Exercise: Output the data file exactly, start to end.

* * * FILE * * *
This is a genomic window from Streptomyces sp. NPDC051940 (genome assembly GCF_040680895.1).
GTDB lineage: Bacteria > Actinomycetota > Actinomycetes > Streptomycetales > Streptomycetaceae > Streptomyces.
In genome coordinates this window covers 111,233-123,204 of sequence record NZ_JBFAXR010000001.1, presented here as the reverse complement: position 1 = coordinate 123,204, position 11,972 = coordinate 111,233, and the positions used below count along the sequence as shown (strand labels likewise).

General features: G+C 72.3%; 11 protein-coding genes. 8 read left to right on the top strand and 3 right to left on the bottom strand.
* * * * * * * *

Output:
This is a genomic window from Streptomyces sp. NPDC051940 (genome assembly GCF_040680895.1).
GTDB lineage: Bacteria > Actinomycetota > Actinomycetes > Streptomycetales > Streptomycetaceae > Streptomyces.
In genome coordinates this window covers 111,233-123,204 of sequence record NZ_JBFAXR010000001.1, presented here as the reverse complement: position 1 = coordinate 123,204, position 11,972 = coordinate 111,233, and the positions used below count along the sequence as shown (strand labels likewise).

General features: G+C 72.3%; 11 protein-coding genes. 8 read left to right on the top strand and 3 right to left on the bottom strand.